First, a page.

Offering Incense

Daily Reflection / Produced by The High Calling
Default article daily reflection

“Every morning when Aaron maintains the lamps, he must burn fragrant incense on the altar. And each evening when he lights the lamps, he must again burn incense in the LORD’s presence. This must be done from generation to generation.”

Exodus 30:7-8

Exodus 30 adds instructions pertaining to the Tabernacle. The chapter begins with the design of the incense altar, a small golden altar that stood in the sanctuary of the Tabernacle, just outside of the Most Holy Place (traditionally called the Holy of Holies, where the Ark was placed). This altar would be used every morning and evening as the high priest enters the sanctuary to offer daily sacrifices. Exodus 30 ends with a detailed formula for the incense that was to be burned on altar—a unique blend of spices dedicated for this sole purpose.

Incense offerings were common in the Ancient Near East, as well as among the Israelites. Because the spices contained in incense were costly, these offerings reflected the dedication of the worshiper. The burning of the incense also created an ambiance of mystery, both by its smell and by its smoke. It signified God’s presence. Moreover, as the smoke of incense rose, it signified the prayers of the worshiper. In Psalm 141:2, for example, David prays, “Accept my prayers as incense offered to you.” In the vision of heavenly worship in Revelation 5:8, the elders who fall down before the Lamb in worship hold “gold bowls filled with incense, which are the prayers of God’s people.”

Thus, the use of incense in the Tabernacle provides for us a stirring image for our own prayer life. Like the High Priest, we have the privilege of offering to God the incense of our prayers. His example encourages us to do this on a daily basis, at least each morning and evening. How good it is to begin and end each day by offering to the Lord that which honors him.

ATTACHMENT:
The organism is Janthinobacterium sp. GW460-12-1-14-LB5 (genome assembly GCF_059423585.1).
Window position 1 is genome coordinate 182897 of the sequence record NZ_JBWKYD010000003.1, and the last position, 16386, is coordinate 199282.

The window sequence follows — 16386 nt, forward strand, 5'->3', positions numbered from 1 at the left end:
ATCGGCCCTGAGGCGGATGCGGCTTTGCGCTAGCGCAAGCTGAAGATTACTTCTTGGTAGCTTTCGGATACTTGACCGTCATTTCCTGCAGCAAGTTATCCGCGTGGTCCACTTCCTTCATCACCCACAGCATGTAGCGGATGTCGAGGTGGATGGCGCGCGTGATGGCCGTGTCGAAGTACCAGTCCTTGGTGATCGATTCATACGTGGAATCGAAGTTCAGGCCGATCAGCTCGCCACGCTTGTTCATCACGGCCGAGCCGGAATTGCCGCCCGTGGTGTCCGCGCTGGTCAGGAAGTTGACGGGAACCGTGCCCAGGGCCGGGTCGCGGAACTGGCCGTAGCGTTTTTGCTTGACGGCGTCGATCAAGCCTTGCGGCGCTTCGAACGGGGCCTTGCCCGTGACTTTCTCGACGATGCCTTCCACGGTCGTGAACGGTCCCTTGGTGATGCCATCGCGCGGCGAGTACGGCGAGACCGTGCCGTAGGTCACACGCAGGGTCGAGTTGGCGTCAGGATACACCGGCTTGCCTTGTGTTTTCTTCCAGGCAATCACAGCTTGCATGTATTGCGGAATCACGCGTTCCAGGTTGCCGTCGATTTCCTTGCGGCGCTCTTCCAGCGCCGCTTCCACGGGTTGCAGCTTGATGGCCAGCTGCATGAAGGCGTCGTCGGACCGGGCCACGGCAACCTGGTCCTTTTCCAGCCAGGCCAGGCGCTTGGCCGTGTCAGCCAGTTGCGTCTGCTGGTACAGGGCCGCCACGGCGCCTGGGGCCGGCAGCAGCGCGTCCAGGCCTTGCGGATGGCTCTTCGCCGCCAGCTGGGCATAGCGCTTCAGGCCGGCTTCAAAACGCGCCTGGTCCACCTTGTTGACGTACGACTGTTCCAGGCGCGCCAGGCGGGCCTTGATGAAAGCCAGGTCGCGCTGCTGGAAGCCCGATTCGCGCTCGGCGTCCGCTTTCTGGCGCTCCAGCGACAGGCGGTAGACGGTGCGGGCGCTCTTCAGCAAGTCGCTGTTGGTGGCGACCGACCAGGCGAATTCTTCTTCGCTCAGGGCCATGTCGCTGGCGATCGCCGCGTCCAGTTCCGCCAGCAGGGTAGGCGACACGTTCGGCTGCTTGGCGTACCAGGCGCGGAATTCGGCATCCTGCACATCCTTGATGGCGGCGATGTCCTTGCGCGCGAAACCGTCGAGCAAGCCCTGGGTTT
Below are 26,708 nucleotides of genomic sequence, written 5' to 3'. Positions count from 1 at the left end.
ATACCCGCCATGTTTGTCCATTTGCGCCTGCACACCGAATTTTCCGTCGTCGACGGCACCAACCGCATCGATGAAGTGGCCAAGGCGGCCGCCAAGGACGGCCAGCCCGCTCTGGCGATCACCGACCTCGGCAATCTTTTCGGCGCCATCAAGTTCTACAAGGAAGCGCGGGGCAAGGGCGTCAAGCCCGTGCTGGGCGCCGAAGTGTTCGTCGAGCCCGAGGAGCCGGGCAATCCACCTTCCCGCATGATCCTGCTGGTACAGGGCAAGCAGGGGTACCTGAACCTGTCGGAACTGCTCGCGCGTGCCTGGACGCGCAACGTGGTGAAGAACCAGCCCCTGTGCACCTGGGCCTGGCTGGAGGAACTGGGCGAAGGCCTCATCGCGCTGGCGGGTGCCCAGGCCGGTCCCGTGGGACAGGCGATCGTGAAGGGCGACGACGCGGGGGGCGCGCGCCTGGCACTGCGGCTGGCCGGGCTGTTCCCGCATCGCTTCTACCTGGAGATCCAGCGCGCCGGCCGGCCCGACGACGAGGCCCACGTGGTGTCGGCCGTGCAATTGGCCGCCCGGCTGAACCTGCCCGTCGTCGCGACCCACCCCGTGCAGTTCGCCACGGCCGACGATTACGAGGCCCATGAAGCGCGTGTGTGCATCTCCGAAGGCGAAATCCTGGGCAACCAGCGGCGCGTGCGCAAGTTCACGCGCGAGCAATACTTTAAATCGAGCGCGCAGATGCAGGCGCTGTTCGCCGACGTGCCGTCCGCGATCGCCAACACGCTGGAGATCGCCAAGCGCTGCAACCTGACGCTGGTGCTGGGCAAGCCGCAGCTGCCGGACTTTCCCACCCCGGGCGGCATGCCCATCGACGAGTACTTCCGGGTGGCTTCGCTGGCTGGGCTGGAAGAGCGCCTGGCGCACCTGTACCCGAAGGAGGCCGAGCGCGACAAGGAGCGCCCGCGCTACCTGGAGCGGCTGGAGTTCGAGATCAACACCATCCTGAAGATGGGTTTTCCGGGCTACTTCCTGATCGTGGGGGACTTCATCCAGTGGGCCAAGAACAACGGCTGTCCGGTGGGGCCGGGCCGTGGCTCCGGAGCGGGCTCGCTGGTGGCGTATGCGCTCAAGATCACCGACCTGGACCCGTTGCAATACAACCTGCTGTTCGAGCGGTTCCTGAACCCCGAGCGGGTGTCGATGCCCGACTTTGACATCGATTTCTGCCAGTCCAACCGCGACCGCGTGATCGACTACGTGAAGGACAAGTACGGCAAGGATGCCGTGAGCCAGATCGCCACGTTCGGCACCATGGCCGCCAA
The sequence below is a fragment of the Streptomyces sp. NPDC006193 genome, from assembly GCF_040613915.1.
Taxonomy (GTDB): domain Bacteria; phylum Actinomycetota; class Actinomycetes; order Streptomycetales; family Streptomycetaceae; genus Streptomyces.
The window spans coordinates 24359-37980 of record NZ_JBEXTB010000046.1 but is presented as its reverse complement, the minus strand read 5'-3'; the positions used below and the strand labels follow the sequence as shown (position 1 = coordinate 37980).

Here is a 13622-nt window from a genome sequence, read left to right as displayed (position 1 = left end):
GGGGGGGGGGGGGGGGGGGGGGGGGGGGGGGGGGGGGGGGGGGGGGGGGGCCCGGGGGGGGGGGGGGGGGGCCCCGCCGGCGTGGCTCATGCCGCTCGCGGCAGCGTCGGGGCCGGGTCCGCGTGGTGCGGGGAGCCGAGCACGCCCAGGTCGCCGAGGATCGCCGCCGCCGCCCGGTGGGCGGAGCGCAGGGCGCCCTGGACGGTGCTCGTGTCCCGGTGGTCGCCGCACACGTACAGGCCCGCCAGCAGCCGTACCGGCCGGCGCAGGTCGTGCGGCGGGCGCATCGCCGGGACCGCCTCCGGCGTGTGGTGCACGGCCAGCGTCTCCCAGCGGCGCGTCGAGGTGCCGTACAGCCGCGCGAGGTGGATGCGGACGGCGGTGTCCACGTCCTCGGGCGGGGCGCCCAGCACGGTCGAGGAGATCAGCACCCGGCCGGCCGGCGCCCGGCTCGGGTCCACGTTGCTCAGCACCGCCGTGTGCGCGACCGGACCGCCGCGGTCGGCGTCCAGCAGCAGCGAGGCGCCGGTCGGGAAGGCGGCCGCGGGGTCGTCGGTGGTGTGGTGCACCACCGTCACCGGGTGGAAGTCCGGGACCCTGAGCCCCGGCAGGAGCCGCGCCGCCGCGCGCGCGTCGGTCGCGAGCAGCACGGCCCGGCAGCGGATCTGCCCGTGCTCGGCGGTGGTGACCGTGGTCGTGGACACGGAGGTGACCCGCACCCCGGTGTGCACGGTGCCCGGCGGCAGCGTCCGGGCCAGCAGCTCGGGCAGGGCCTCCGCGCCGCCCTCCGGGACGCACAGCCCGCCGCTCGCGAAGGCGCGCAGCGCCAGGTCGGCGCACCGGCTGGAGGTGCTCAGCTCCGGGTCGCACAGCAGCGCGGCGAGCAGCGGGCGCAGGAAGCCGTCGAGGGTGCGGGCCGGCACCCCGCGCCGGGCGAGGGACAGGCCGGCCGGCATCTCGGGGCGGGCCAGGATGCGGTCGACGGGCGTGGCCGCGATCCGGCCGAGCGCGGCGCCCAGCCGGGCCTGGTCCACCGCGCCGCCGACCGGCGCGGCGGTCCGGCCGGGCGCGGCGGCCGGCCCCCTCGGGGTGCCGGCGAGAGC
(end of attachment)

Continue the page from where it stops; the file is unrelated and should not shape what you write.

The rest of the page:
Until I began reflecting on Exodus 30, it never occurred to me how my own devotional practice mirrors the use of incense in the Tabernacle. No, I don’t burn literal incense when I spend time with the Lord. But I do like to light a candle, which reminds me of the light and presence of God. Moreover, I prefer a candle that has a scent. Nothing overly sweet and flowery, however. I am partial to the smell of spices or fir trees, something similar to the unique incense for the Tabernacle. After years of burning a candle during my devotional times, the fragrance itself reminds me that God is present, encouraging me to pray with openness and gratitude.

QUESTIONS FOR REFLECTION: Do you associate particular smells with worship or prayer? How might it impact your devotional life if you were to think of your prayers as incense offered to God?

PRAYER: Gracious Lord, as I offer my prayers to you now, my imagination is engaged. I’m thinking of my prayers as if they were offerings of incense. May these prayers give you delight, as I recognize you as God, drawing near by your grace.

Thank you, dear Lord, for making yourself known to us in so many different ways . . . even through smells. May every part of your creation continually point us to you. And may we use all of your creation as tools for your work and worship.

All praise be to you, holy, mysterious, mighty, merciful God! Amen.